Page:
Nothing I write about “Ant” can compare to what essayist Sarah Vowell has said (in the 2003 documentary Gigantic). Evidently, the song’s been around for some time; not only was a version of it released as a B-Side in 1990, but Vowell once heard it on Dial-A-Song (A long running phone service provided by the band). Vowell says: “I just remember once being in tears and calling it up and there was this song about how there’s an ant crawling up my back.” She laughs. “I just started laughing `cause it was just a silly idea of this…insect tickling your skin and, um, you know, how bad can the world be if there’s a song about that—and a phone number in Brooklyn you can call to hear about it?” Agreed. I’ll only add that the latest recording of this song is fairly new, improved, and lengthened. The beginning is slowed down and the vocals softened almost to a whisper, so that by the end, when keyboard and brass have finished an exhaustive yet inconclusive 60-second battle for the title of Strangest Possible Sound, you feel like you’ve somehow accelerated from zero to a thousand over the course of three minutes.
Finally, there’s the Beach Boys cover. I was a little nervous to read it was recorded live—some of the band’s recordings from the mostly-live Severe Tire Damage sound strained at times—but after listening to it I honestly couldn’t tell it wasn’t a studio track. The Giants’ version is quite faithful to the original, with the exception of the instruments; tuba and accordion serve as the backbone in this version. The first time through, I was a bit disappointed that they didn’t mess with it more. Why didn’t they speed it way up or make it electronic or add a new verse from the perspective of Caroline’s hair or something equally odd? Then I realized — as I should have from the beginning — that this would be musical murder, that “Caroline, No,” is really quite a beautiful song and should be mostly left alone. So what’s the point of covering a song that’s already pretty perfect? When I dug a little into the lyrics, it started to make sense. The lines ache with mourning, but they’re hopeful too. They’re also fairly complex. What could be interpreted as a standard rejection song (based on lyrics such as: “You break my heart / I only want to run and hide”) is a bit more complicated, as implied in the next line: “It’s so sad to watch / The sweet thing die.” If you compare the latter with the lines “How could you lose that happy glow,” and “Could I ever find in you again / Things that made me love you so much then,” it becomes apparent that the “sweet thing” may not refer to the love shared between the couple, or their past relationship, but to a piece of Caroline that has disappeared. I’m guessing They Might Be Giants must love these lyrics. Hope and despair are perfectly muddled, as is the reason for the break-up. The singer of “Caroline, No” fits in perfectly with the Giants’ cast of characters. When the protagonist of “Memo to Human Resources” says: “I’m searching for some disbelief that I can still suspend,” I can imagine the singer of “Caroline, No” shaking his head and saying: “Same here.”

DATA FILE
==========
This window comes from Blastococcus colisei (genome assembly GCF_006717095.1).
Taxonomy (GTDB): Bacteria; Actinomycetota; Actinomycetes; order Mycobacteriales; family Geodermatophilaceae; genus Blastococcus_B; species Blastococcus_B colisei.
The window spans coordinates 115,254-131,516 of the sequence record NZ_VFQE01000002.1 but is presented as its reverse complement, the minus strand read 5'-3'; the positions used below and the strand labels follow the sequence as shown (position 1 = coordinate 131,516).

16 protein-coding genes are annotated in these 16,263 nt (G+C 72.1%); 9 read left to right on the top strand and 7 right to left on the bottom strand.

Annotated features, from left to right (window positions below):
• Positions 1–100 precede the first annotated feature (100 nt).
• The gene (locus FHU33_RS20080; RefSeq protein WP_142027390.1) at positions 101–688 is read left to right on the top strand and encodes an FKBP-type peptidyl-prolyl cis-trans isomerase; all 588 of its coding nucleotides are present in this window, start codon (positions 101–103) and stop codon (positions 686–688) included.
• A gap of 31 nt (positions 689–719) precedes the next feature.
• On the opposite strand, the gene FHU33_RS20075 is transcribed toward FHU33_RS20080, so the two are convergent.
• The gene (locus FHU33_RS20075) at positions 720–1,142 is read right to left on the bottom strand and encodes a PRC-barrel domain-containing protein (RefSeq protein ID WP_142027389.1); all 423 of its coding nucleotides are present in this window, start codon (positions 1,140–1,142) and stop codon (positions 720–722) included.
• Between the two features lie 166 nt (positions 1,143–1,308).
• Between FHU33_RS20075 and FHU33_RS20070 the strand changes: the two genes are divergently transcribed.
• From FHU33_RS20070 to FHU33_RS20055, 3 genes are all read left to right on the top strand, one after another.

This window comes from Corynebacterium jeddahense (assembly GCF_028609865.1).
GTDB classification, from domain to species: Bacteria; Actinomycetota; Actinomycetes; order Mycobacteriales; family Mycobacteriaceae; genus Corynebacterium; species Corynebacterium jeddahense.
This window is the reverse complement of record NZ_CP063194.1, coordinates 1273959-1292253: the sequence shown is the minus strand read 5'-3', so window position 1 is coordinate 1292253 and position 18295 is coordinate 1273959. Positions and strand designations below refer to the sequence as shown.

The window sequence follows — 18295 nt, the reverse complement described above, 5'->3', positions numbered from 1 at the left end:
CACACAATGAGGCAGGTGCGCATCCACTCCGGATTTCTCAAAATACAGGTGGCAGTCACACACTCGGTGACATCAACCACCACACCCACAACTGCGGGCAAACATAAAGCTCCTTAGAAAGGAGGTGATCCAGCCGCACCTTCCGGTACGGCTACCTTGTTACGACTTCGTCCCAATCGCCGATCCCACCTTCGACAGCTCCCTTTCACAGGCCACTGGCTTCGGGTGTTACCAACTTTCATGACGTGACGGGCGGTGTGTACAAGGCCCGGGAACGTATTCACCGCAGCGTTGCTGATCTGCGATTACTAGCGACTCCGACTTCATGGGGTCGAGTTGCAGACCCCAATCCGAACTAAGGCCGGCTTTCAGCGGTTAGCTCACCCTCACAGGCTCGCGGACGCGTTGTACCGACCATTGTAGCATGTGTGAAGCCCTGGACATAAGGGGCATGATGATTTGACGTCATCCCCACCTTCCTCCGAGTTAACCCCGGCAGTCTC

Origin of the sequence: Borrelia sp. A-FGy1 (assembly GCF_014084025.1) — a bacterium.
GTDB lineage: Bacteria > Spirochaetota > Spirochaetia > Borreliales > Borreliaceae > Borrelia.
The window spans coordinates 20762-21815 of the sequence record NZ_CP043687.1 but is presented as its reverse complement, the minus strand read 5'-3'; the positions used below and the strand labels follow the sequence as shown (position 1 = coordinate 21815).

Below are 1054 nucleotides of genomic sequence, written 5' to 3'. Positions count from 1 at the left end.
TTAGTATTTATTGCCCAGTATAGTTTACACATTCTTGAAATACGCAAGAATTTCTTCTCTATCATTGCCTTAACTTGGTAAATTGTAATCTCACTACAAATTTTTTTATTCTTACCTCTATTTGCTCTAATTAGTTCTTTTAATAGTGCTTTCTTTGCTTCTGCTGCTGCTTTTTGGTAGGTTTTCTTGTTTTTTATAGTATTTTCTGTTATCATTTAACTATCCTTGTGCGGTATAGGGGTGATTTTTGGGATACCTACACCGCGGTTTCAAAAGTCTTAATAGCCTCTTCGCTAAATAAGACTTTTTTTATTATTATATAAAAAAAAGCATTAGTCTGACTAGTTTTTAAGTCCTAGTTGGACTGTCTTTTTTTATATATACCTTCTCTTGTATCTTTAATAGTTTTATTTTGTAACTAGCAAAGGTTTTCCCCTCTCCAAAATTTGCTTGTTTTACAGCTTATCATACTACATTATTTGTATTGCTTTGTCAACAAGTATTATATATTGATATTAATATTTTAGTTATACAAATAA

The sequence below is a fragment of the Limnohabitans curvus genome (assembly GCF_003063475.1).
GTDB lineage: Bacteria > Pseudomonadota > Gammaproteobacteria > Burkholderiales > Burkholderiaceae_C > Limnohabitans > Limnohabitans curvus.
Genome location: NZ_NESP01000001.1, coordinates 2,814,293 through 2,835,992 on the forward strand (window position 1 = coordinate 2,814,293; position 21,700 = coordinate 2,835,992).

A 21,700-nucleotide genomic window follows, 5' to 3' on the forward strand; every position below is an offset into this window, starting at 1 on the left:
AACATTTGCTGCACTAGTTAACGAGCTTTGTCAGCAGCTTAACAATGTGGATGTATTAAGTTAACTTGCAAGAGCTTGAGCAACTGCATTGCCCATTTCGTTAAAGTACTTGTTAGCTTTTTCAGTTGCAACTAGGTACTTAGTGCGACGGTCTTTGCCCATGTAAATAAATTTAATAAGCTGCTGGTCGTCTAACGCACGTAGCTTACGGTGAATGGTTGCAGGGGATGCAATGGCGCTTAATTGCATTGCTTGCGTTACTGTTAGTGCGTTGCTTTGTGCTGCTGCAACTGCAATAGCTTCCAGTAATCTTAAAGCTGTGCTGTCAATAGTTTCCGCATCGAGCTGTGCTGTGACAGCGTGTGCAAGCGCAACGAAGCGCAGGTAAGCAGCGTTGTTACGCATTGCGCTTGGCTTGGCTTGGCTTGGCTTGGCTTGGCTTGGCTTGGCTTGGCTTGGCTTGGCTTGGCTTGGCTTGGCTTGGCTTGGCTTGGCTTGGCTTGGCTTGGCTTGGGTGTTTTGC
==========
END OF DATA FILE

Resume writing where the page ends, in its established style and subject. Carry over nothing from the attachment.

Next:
Now that I’ve implied that the songs on this EP have characters who can converse with one another, I have likely lost what little reviewing credibility I once had. But I will gain it back, in this, the conclusion. To wrap it up then: the new They Might Be Giants EP, and in fact all They Might Be Giants albums (even their concept album full of children’s music) are amazingly muddled. That is, the albums’ various themes and instrument choices and subject matter are very well-stirred, but you still can’t hide the fact that stirring has happened. I’d like to argue that this is a good kind of muddled, like a pot of gumbo where the broth is thick with atomized okra and onions. If you prefer an album of non-muddled music—emotionally and lyrically pure, solid in style and structure—you just may hate this EP. But if you enjoy a thick stew, then by the power of simile, I declare that you must love this record.